August 6, 2012 – 10:58 am
I’m at a place called Vallekilde Højskole, about an hour outside of Copenhagen.
Every year, around 60 professional jazz musicians, mostly from Denmark but also from further afield, gather together for a kind of a learning retreat. It’s called Summer Session – and it’s been going since 1969.
World class musicians come along and lead workshops, there are jam sessions, chances to play together in different combinations – as well as meals together, socialising, football and ping pong. It’s not a school for student musicians, but a fascinating learning experience for established pro musicians of all ages.
The artistic director is Jakob Bro, and this year, the teachers include The Fringe (George Garzone, John Lockwood, Bob Gullotti), Joe Lovano, Judi Silvano, Rebecca Martin, Larry Grenadier, Lage Lund, Tyshawn Sorey, Ralph Alessi and Enrico Pieranunzi. If you’re a jazz fan, you may recognise one or two of those names.
Somehow, I’ve also been invited along. I don’t have to do anything, particularly – just hang out. Be part of it. Observe. And today, at lunchtime, I’ve been invited to explain what it is I do and why I’m here.
This is how I’m attempting to explain it.
I have five hats
There are lots of reasons why I’m here, and I suppose none of them are the typical reason that one might attend something like this. I can’t join in – and usually, that would have been a requirement.
The easiest way to make sense of what I do and (perhaps more importantly) how I can be useful is to think of it this way: I have a number of different hats.
New Music Strategies
I guess this is the main reason I’ve been invited here. For the past six years, I’ve been studying and writing about music in the digital age.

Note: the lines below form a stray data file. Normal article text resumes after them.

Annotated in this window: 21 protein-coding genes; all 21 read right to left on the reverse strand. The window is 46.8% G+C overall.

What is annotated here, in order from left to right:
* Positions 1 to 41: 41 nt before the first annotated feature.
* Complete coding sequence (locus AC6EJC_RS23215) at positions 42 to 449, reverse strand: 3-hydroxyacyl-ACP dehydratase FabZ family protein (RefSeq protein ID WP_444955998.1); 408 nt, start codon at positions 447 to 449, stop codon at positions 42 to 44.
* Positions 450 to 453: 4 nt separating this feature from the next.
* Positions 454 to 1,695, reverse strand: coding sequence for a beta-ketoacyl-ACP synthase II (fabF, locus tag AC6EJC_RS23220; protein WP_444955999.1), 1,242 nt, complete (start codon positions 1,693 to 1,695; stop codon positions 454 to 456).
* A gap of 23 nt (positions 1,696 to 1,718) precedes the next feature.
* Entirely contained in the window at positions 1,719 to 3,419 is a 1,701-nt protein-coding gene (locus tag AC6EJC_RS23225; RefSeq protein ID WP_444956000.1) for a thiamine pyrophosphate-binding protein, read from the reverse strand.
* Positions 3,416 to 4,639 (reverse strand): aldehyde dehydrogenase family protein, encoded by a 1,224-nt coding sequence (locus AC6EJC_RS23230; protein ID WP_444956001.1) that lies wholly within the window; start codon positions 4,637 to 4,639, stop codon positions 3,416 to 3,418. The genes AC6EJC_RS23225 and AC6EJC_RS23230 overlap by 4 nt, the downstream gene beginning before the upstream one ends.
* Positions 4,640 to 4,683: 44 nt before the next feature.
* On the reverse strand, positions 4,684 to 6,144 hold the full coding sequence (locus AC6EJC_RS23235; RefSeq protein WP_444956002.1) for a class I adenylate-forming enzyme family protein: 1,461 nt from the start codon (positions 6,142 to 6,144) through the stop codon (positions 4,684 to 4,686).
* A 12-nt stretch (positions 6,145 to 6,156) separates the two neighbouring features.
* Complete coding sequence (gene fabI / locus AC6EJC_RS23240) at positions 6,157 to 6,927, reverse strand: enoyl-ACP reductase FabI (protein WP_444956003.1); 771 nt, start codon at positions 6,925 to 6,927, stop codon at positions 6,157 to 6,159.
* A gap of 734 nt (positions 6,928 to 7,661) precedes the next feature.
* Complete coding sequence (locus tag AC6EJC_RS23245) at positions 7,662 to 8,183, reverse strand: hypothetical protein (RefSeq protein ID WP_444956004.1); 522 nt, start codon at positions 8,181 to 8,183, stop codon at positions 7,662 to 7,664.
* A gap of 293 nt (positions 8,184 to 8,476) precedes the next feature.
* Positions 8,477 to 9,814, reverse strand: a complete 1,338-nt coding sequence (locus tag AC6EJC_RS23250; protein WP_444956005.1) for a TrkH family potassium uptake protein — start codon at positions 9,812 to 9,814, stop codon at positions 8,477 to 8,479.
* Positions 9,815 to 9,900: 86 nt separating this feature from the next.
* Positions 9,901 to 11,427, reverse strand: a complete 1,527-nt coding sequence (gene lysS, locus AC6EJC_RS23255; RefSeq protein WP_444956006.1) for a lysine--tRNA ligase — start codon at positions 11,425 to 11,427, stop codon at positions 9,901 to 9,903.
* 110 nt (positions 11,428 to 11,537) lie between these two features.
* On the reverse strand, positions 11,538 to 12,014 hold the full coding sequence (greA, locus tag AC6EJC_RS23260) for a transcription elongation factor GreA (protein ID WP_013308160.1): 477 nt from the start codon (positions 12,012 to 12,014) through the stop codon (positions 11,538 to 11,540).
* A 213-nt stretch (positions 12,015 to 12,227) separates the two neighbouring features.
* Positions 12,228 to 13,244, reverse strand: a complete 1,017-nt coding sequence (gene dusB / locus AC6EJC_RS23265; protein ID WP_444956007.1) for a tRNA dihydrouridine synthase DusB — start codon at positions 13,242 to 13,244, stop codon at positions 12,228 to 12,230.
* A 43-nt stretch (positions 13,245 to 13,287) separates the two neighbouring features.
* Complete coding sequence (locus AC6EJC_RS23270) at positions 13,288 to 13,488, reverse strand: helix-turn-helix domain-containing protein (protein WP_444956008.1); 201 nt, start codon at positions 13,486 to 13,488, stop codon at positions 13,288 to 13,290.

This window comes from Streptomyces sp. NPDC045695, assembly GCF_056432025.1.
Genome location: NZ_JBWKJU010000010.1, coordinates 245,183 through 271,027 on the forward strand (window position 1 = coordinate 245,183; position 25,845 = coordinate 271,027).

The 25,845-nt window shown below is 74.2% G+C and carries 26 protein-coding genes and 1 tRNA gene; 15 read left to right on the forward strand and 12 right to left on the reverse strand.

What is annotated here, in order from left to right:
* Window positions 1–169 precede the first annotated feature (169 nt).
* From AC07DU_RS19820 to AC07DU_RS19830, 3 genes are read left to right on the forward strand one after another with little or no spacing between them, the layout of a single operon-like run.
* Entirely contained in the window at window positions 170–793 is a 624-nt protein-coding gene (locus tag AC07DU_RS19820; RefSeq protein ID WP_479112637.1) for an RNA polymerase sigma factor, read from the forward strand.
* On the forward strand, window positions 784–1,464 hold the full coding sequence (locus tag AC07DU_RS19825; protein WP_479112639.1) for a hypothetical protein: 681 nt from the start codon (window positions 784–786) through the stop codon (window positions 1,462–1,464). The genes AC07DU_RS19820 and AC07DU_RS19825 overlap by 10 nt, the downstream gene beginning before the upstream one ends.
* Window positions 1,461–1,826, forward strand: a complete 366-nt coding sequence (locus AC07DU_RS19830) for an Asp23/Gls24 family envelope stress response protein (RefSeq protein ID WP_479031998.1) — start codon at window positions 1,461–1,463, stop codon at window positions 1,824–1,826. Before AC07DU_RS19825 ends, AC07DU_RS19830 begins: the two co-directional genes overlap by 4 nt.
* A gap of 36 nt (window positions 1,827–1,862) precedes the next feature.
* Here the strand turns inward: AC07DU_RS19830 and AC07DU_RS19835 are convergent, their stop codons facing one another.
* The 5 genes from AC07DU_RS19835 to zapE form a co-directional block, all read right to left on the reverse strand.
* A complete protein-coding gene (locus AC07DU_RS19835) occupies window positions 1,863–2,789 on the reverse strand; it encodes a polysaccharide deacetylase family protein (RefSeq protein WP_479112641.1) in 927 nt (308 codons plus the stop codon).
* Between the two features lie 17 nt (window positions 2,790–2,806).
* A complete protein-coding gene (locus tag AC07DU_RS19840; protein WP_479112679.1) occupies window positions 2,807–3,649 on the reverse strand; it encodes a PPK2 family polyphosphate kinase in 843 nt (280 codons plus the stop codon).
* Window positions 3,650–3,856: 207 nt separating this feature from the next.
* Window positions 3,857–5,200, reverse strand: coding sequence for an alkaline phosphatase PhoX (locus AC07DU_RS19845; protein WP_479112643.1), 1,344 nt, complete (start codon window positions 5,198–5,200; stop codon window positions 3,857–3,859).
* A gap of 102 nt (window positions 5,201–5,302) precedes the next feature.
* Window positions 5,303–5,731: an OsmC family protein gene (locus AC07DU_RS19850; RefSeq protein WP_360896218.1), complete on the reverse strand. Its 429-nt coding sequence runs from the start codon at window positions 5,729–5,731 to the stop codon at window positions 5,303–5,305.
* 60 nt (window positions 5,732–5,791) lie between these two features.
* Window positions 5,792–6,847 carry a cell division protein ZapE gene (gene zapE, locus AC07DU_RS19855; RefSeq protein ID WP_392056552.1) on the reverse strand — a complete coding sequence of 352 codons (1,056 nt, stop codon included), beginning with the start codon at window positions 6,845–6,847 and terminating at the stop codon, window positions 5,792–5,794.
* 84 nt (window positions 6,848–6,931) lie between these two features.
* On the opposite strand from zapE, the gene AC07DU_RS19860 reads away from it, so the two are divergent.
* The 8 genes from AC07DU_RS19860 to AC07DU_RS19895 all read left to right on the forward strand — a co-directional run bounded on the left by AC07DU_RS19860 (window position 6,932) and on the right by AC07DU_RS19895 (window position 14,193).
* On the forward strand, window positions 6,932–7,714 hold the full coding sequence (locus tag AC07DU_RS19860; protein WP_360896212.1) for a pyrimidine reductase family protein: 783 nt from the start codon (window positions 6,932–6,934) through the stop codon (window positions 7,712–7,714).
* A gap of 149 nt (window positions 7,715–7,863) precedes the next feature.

I established an organisation – a team of half a dozen people working under the name ‘New Music Strategies‘ and we work on projects that are about all sorts of things to do with music online. Pretty much everything except “Hi, I’d like to be famous on the internet.” Lots of stuff about music as a tool for social change and music participation. More music by more people in more places.
I’m also the author of a book called Music in the Digital Age. You can download that for free, or you can pay for it. Totally up to you. I wrote another book about five years ago called The 20 Things You Must Know About Music Online. Same deal there.
I’ve been invited a number of times by Jazz Danmark to talk to local musicians and music businesses about what it means that music is online – and not just from a marketing perspective, but also just from the perspective of understanding what it means for audiences, for performers, for business models, for policymakers, for culture and for society.
That doesn’t mean I tell people what to do – but rather I help them think through what they do, and how it relates to the current technological, social, cultural, political and economic environment. The ‘strategies’ bit of New Music Strategies is about coming up with useful responses to that understanding. Not all of those (in fact, hardly any) are about making more money or becoming more famous.
In many respects, those things are peripheral to music, just as they are peripheral to painting, to football, to learning, to photography, to boardgames and to cooking. And at the same time, they are crucial components. Without a commercial context, a social context, a political context and a technological context, there would be no reason to play jazz, nobody to play it to, nothing to play it with and no meaning to be derived from it.